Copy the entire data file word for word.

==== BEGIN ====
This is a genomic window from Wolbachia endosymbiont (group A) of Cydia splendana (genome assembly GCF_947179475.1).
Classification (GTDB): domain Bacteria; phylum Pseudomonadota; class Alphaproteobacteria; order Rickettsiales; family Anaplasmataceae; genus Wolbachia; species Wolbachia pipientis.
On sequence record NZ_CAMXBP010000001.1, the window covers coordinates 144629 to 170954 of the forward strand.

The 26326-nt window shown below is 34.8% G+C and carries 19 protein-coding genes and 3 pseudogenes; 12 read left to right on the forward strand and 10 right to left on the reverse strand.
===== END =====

This is a genomic window from Wolbachia endosymbiont (group A) of Cydia splendana (genome assembly GCF_947179475.1).
Classification (GTDB): domain Bacteria; phylum Pseudomonadota; class Alphaproteobacteria; order Rickettsiales; family Anaplasmataceae; genus Wolbachia; species Wolbachia pipientis.
On sequence record NZ_CAMXBP010000001.1, the window covers coordinates 144629 to 170954 of the forward strand.

The 26326-nt window shown below is 34.8% G+C and carries 19 protein-coding genes and 3 pseudogenes; 12 read left to right on the forward strand and 10 right to left on the reverse strand.